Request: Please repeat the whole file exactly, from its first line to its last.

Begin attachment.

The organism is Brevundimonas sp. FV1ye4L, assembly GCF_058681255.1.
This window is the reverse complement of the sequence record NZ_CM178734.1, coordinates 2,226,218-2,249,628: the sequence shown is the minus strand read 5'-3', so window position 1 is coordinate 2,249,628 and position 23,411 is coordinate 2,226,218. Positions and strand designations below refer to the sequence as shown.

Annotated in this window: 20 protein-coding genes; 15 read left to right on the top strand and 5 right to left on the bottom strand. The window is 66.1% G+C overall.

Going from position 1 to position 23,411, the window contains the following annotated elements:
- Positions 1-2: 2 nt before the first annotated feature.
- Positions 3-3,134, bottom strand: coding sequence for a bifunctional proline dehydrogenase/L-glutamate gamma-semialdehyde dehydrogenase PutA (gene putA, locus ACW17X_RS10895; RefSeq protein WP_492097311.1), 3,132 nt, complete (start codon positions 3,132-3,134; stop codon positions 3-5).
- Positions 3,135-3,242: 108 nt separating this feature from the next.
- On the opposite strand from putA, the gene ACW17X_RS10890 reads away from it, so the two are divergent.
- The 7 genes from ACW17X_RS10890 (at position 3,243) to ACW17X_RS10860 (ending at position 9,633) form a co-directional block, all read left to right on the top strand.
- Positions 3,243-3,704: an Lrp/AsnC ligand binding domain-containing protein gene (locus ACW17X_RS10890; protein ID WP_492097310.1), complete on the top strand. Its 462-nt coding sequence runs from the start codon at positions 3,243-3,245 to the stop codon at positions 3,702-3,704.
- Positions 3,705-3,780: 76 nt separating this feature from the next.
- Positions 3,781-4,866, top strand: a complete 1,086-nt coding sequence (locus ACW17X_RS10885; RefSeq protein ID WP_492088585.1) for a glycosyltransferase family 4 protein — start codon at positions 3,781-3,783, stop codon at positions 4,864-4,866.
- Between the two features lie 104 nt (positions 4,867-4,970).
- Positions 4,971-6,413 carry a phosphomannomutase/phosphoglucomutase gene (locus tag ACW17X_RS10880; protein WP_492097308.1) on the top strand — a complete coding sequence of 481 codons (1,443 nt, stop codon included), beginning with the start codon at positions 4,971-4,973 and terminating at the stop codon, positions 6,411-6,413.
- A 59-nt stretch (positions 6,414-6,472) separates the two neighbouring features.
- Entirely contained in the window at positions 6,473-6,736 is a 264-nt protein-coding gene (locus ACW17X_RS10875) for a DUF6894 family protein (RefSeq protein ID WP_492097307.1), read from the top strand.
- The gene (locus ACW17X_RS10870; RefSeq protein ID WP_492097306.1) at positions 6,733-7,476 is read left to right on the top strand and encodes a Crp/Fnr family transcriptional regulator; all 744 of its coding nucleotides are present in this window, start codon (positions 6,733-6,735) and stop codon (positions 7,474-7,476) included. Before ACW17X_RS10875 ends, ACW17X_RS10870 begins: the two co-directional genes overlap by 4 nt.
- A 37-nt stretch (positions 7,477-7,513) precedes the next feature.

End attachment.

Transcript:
The organism is Brevundimonas sp. FV1ye4L, assembly GCF_058681255.1.
This window is the reverse complement of the sequence record NZ_CM178734.1, coordinates 2,226,218-2,249,628: the sequence shown is the minus strand read 5'-3', so window position 1 is coordinate 2,249,628 and position 23,411 is coordinate 2,226,218. Positions and strand designations below refer to the sequence as shown.

Annotated in this window: 20 protein-coding genes; 15 read left to right on the top strand and 5 right to left on the bottom strand. The window is 66.1% G+C overall.

Going from position 1 to position 23,411, the window contains the following annotated elements:
- Positions 1-2: 2 nt before the first annotated feature.
- Positions 3-3,134, bottom strand: coding sequence for a bifunctional proline dehydrogenase/L-glutamate gamma-semialdehyde dehydrogenase PutA (gene putA, locus ACW17X_RS10895; RefSeq protein WP_492097311.1), 3,132 nt, complete (start codon positions 3,132-3,134; stop codon positions 3-5).
- Positions 3,135-3,242: 108 nt separating this feature from the next.
- On the opposite strand from putA, the gene ACW17X_RS10890 reads away from it, so the two are divergent.
- The 7 genes from ACW17X_RS10890 (at position 3,243) to ACW17X_RS10860 (ending at position 9,633) form a co-directional block, all read left to right on the top strand.
- Positions 3,243-3,704: an Lrp/AsnC ligand binding domain-containing protein gene (locus ACW17X_RS10890; protein ID WP_492097310.1), complete on the top strand. Its 462-nt coding sequence runs from the start codon at positions 3,243-3,245 to the stop codon at positions 3,702-3,704.
- Positions 3,705-3,780: 76 nt separating this feature from the next.
- Positions 3,781-4,866, top strand: a complete 1,086-nt coding sequence (locus ACW17X_RS10885; RefSeq protein ID WP_492088585.1) for a glycosyltransferase family 4 protein — start codon at positions 3,781-3,783, stop codon at positions 4,864-4,866.
- Between the two features lie 104 nt (positions 4,867-4,970).
- Positions 4,971-6,413 carry a phosphomannomutase/phosphoglucomutase gene (locus tag ACW17X_RS10880; protein WP_492097308.1) on the top strand — a complete coding sequence of 481 codons (1,443 nt, stop codon included), beginning with the start codon at positions 4,971-4,973 and terminating at the stop codon, positions 6,411-6,413.
- A 59-nt stretch (positions 6,414-6,472) separates the two neighbouring features.
- Entirely contained in the window at positions 6,473-6,736 is a 264-nt protein-coding gene (locus ACW17X_RS10875) for a DUF6894 family protein (RefSeq protein ID WP_492097307.1), read from the top strand.
- The gene (locus ACW17X_RS10870; RefSeq protein ID WP_492097306.1) at positions 6,733-7,476 is read left to right on the top strand and encodes a Crp/Fnr family transcriptional regulator; all 744 of its coding nucleotides are present in this window, start codon (positions 6,733-6,735) and stop codon (positions 7,474-7,476) included. Before ACW17X_RS10875 ends, ACW17X_RS10870 begins: the two co-directional genes overlap by 4 nt.
- A 37-nt stretch (positions 7,477-7,513) precedes the next feature.